Original Research ARTICLE
Subtle differences in symbiont cell surface glycan profiles do not explain species-specific colonization rates in a model cnidarian-algal symbiosis
- 1Integrative Biology, Oregon State University, United States
- 2Chemistry, Oregon State University, United States
Mutualisms between cnidarian hosts and dinoflagellate endosymbionts are foundational to coral reef ecosystems. These symbioses are often re-established every generation with high specificity, but gaps remain in our understanding of the cellular mechanisms that control symbiont recognition and uptake dynamics. Here, we tested whether differences in glycan profiles among different symbiont species account for the different rates at which they initially colonize aposymbiotic polyps of the model sea anemone Aiptasia (Exaiptasia pallida). First, we used a lectin array to characterize the glycan profiles of colonizing Symbiodinium minutum (ITS2 type B1) and non-colonizing S. pilosum (ITS2 type A2), finding subtle differences in the binding of lectins EEL and UDA that distinguish between high-mannoside and hybrid-type protein linked glycans. Next, we enzymatically cleaved glycans from the surfaces of S. minutum cultures and followed their recovery using flow cytometry, establishing a 48-72 hour glycan turnover rate for this species. Finally, we exposed aposymbiotic host polyps to cultured S. minutum cells masked by EEL or UDA lectins for 48 hours, then measured cell densities the following day. We found no effect of glycan masking on symbiont density, providing further support to the hypothesis that glycan-lectin interactions are more important for post-phagocytic persistence of specific symbionts than they are for initial uptake. We also identified several methodological and biological factors that may limit the utility of studying glycan masking in the Aiptasia system.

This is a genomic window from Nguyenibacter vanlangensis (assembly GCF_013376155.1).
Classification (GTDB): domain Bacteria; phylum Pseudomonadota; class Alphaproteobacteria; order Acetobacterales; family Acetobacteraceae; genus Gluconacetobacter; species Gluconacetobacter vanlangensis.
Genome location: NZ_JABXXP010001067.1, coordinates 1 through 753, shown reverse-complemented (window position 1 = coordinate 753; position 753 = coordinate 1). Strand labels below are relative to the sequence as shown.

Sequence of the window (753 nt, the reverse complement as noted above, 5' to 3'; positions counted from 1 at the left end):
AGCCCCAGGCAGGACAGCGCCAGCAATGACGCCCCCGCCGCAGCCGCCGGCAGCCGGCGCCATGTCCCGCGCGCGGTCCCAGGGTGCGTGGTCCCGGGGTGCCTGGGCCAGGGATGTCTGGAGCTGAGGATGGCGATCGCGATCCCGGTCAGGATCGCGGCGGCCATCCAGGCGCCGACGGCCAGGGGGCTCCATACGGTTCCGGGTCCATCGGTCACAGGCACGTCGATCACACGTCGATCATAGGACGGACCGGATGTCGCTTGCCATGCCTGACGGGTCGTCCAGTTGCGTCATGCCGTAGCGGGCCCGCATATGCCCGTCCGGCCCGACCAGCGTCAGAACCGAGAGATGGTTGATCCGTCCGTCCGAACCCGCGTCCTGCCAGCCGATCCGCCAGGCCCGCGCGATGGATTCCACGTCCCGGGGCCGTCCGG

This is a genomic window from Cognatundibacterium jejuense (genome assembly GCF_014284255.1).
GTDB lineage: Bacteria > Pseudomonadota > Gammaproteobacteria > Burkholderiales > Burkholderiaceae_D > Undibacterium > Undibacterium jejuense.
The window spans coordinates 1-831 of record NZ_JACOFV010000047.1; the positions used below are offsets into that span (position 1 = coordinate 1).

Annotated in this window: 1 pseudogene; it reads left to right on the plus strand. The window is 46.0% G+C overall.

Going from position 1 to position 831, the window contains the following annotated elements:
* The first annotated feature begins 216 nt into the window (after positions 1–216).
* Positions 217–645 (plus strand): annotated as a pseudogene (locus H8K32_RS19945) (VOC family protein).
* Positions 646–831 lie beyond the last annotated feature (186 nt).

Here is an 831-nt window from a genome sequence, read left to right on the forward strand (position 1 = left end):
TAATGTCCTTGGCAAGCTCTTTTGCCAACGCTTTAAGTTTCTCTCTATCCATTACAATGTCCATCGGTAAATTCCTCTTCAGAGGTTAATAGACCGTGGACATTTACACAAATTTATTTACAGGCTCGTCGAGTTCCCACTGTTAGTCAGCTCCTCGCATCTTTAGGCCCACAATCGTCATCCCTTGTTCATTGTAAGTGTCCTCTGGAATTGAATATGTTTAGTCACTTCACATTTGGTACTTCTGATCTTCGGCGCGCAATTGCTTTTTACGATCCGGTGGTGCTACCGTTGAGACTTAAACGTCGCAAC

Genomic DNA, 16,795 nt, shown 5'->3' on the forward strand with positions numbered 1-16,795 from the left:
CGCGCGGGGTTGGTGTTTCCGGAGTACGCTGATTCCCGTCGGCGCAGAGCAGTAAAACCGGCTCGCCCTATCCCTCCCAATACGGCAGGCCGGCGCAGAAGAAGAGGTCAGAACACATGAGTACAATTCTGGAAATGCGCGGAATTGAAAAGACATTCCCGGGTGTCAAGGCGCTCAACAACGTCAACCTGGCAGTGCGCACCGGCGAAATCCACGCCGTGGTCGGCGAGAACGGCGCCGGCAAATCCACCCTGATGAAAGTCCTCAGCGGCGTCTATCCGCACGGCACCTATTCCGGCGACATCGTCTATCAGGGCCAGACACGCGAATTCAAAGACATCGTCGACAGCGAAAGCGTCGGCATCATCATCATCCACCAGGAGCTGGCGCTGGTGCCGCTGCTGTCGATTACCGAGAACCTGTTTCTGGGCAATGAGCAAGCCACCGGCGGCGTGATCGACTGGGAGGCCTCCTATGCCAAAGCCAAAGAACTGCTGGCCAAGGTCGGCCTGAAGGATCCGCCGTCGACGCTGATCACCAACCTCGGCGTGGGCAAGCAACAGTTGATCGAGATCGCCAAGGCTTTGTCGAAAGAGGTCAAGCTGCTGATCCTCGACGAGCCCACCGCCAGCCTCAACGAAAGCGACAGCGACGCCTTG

Keywords: Aiptasia, Exaiptasia pallida, Glycans, Lectin array, recognition, specificity, Symbiodinium
Received: 10 Jan 2018;
Accepted: 12 Apr 2018.
Edited by:Sebastian Fraune, Christian-Albrechts-Universität zu Kiel, Germany
Reviewed by:Malcolm Hill, University of Richmond, United States
Silvia Bulgheresi, Universität Wien, Austria
Copyright: © 2018 Parkinson, Tivey, Mandelare, Adpressa, Loesgen and Weis. This is an open-access article distributed under the terms of the Creative Commons Attribution License (CC BY). The use, distribution or reproduction in other forums is permitted, provided the original author(s) and the copyright owner are credited and that the original publication in this journal is cited, in accordance with accepted academic practice. No use, distribution or reproduction is permitted which does not comply with these terms.
* Correspondence: Dr. John E. Parkinson, Oregon State University, Integrative Biology, 3029 Cordley Hall, Corvallis, 97331, OR, United States, firstname.lastname@example.org